Nursing Southeast Minnesota’s Economy Back to Health
By Mark Schultz
After the pandemic recession shook up the labor market last year, Southeast Minnesota has settled back into a tight labor market. Employers are looking for workers and often are struggling to find them for a variety of reasons. This has been particularly true in the region's two most distinguishing industries: Health Care & Social Assistance and Manufacturing.
Of course, Southeast Minnesota is known for being a health care powerhouse, largely due to the presence of Mayo Clinic in Rochester, as well as other Mayo locations spread across the region. One data point that shows just how dominating health care is in the region is called a location quotient, which is a ratio that shows the concentration of a particular occupational or industry group compared to a reference category – in this case that reference category is the state as a whole. A location quotient over 1.0 shows a higher concentration of the particular occupational category compared to the reference category. As shown in figure 1, the location quotient for Healthcare Practitioners & Technical occupations is 2.0 in Southeast, dramatically higher than any of the other planning regions in the state. However, the location quotient for Healthcare Support occupations, while still over 1.0, is tied for third highest of all the regions in the state. Nonetheless, health care remains more highly concentrated in the Southeast region than the state as a whole. See Figure 1.
Health care occupations account for over one-fifth of the total employment in the region. This includes employment in Healthcare Practitioners & Technical occupations, such as Surgeons, Doctors, Nurses, Therapists, and Medical Technicians; as well as Healthcare Support, including Nursing Assistants and Home Health & Personal Care Aides; and also Medical & Health Services Managers. In fact, Healthcare Practitioners & Technical occupations alone is the largest employing occupational group in the region, making up 14.3% of the total regional employment. See Figure 2. However, it does not include Life Science occupations such as Biochemists, Microbiologists, Medical Scientists, and more; or Community & Social Service occupations, including Mental Health Counselors, Social Workers, Social & Human Service Assistants, and Rehabilitation Counselors.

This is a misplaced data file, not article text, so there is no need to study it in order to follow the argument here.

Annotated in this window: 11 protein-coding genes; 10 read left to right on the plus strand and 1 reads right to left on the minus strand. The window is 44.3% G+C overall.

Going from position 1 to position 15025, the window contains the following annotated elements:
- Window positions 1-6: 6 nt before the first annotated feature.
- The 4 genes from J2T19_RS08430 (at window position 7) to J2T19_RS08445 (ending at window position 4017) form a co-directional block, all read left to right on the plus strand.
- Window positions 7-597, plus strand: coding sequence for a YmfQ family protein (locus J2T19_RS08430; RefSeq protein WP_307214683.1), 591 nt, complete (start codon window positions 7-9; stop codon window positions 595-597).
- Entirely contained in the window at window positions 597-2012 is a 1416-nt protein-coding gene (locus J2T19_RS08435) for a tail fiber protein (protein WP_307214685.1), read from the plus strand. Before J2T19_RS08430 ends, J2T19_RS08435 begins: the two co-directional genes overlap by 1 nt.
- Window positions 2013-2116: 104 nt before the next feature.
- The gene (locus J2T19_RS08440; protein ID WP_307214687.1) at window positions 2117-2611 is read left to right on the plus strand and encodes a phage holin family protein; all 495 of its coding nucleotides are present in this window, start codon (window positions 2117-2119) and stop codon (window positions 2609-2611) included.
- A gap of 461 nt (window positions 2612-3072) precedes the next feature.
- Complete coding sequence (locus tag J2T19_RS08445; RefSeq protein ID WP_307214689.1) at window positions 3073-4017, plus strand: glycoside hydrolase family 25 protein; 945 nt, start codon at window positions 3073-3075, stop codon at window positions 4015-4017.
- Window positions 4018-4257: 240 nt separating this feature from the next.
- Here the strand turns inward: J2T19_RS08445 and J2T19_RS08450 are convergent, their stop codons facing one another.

Labor Force Statistics
Prior to the pandemic, the Southeast region was in the midst of a labor force shortage, with the ratio of jobseekers per vacancy getting as low as six job seekers for every 10 vacancies in the second quarter of 2019. While that ratio had increased to 2.3-to-1 in the second quarter of 2020 due to the shock of the pandemic recession, it again dropped in the 4th quarter of 2020 to 1.1-to-1. As a result, the region's employers are still struggling to fill their open positions.
The number of new labor force participants in Southeast Minnesota has seen substantial decreases over the decades. From 1990 to 2000 there were, on average, 3,365 new workers per year. That number had dropped to 1,595 new workers per year during the following decade, meaning that the labor force was still growing, but that it was harder to find new workers for new jobs. With the big drop in 2020, this loss of new workers continued into the following decade, where the number of new workers per year dropped by 41.6%, with the addition of only 932 new workers per year. See Figure 3.
|Table 1. Southeast Minnesota Labor Force Projections, 2020-2030
||2020 Labor Force Estimate
||2030 Labor Force Projection
|16 to 19 years
|20 to 24 years
|25 to 44 years
|45 to 54 years
|55 to 64 years
|65 to 74 years
|75 years & over
|Total Labor Force
|Source: calculated from Minnesota State Demographic Center population projections and 2015-2019 American Community Survey 5-Year Estimates
Due to the shifting population and the aging of the workforce, the region is projected to lose over 6,000 labor force participants from 2020 to 2030, a drop of 2.2%. The largest loss is projected among 55 to 64 year-olds, with a decline of over 12,500 or 23.7%. Additional, smaller losses are projected among the youngest age category as well as those between the ages of 45 and 54. As workers continue to age, naturally there are projected to be increases among those between the ages of 65 and over. However, there are also projected to be increases among younger workers between the ages of 20 to 44, just not enough to tackle the enormous loss among those ages 55 to 64 (see Table 1).
The pandemic had a strong impact on the region's job counts, resulting in a loss of over 22,100 jobs from the first to the second quarter of 2020, a drop of 9.1%. While the region experienced job gains the following two quarters, equaling a jump of over 11,500 jobs from the second to the third quarter and up by almost 2,900 jobs from the third to the fourth quarter, overall the region lost just over 7,700 jobs from the beginning to the end of the year. In comparison, the region experienced job gains during all quarters of 2019 (see Figure 4).